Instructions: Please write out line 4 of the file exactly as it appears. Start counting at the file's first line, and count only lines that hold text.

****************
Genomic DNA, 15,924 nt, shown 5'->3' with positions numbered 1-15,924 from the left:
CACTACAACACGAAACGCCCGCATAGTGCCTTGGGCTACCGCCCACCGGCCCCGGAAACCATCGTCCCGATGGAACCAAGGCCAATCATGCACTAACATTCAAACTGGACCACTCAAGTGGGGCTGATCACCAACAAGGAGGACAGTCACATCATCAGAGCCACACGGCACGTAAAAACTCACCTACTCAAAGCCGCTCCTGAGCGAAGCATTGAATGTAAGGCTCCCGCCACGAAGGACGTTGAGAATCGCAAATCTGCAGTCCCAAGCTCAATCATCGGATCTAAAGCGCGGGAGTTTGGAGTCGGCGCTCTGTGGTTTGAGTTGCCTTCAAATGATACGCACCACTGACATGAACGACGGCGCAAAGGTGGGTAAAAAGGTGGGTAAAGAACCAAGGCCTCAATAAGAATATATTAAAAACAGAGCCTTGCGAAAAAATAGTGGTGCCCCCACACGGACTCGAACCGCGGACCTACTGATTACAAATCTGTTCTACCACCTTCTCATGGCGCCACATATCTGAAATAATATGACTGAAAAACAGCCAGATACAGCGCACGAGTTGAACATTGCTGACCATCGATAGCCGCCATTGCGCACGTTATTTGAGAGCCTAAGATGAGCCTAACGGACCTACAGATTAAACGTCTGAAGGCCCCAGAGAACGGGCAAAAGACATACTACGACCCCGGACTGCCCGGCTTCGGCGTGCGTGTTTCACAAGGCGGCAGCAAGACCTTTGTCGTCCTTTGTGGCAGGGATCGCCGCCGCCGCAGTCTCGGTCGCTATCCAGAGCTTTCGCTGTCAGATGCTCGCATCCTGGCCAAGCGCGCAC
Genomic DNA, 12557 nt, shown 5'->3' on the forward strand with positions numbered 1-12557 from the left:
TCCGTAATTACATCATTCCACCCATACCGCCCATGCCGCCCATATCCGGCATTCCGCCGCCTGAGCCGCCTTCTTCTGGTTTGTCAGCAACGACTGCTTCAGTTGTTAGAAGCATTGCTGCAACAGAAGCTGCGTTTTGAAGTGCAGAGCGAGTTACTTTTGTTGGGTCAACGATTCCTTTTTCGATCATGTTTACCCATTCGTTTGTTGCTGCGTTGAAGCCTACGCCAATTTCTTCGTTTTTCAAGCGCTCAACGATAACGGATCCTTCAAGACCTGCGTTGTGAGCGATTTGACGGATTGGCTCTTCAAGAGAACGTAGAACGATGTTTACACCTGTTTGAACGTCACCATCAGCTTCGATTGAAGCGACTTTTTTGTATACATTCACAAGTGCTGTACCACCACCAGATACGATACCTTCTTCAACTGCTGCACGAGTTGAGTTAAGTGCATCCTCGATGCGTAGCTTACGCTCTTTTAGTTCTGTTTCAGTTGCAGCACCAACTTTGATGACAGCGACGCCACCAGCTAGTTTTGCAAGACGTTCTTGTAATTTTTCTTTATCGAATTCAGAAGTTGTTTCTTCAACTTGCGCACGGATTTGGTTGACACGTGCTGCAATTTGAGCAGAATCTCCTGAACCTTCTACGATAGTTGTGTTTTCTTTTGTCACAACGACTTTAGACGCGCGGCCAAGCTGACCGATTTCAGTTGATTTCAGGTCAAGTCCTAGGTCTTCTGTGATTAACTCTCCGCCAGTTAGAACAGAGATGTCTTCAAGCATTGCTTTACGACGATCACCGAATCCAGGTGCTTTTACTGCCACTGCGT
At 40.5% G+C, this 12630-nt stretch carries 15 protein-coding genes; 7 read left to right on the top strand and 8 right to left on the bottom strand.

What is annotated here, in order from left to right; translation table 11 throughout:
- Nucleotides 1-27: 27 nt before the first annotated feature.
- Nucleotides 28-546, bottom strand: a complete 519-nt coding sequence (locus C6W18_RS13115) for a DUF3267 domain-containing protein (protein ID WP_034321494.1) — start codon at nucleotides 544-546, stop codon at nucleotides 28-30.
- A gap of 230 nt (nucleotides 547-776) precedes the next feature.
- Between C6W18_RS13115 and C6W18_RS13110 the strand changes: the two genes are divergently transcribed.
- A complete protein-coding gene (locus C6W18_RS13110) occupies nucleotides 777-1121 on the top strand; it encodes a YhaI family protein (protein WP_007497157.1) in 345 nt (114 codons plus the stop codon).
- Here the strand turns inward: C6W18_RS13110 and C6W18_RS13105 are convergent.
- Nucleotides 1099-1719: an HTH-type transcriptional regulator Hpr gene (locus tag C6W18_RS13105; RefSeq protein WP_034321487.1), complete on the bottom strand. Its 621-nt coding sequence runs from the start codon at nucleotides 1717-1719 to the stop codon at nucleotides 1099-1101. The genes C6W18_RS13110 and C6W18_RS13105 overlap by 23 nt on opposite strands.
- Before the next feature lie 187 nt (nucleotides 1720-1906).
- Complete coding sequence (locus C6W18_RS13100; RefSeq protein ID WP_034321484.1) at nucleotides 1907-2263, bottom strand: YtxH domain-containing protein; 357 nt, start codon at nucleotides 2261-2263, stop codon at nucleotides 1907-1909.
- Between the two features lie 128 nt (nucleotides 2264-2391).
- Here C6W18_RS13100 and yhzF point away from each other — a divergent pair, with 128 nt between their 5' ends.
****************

TCCGTAATTACATCATTCCACCCATACCGCCCATGCCGCCCATATCCGGCATTCCGCCGCCTGAGCCGCCTTCTTCTGGTTTGTCAGCAACGACTGCTTCAGTTGTTAGAAGCATTGCTGCAACAGAAGCTGCGTTTTGAAGTGCAGAGCGAGTTACTTTTGTTGGGTCAACGATTCCTTTTTCGATCATGTTTACCCATTCGTTTGTTGCTGCGTTGAAGCCTACGCCAATTTCTTCGTTTTTCAAGCGCTCAACGATAACGGATCCTTCAAGACCTGCGTTGTGAGCGATTTGACGGATTGGCTCTTCAAGAGAACGTAGAACGATGTTTACACCTGTTTGAACGTCACCATCAGCTTCGATTGAAGCGACTTTTTTGTATACATTCACAAGTGCTGTACCACCACCAGATACGATACCTTCTTCAACTGCTGCACGAGTTGAGTTAAGTGCATCCTCGATGCGTAGCTTACGCTCTTTTAGTTCTGTTTCAGTTGCAGCACCAACTTTGATGACAGCGACGCCACCAGCTAGTTTTGCAAGACGTTCTTGTAATTTTTCTTTATCGAATTCAGAAGTTGTTTCTTCAACTTGCGCACGGATTTGGTTGACACGTGCTGCAATTTGAGCAGAATCTCCTGAACCTTCTACGATAGTTGTGTTTTCTTTTGTCACAACGACTTTAGACGCGCGGCCAAGCTGACCGATTTCAGTTGATTTCAGGTCAAGTCCTAGGTCTTCTGTGATTAACTCTCCGCCAGTTAGAACAGAGATGTCTTCAAGCATTGCTTTACGACGATCACCGAATCCAGGTGCTTTTACTGCCACTGCGT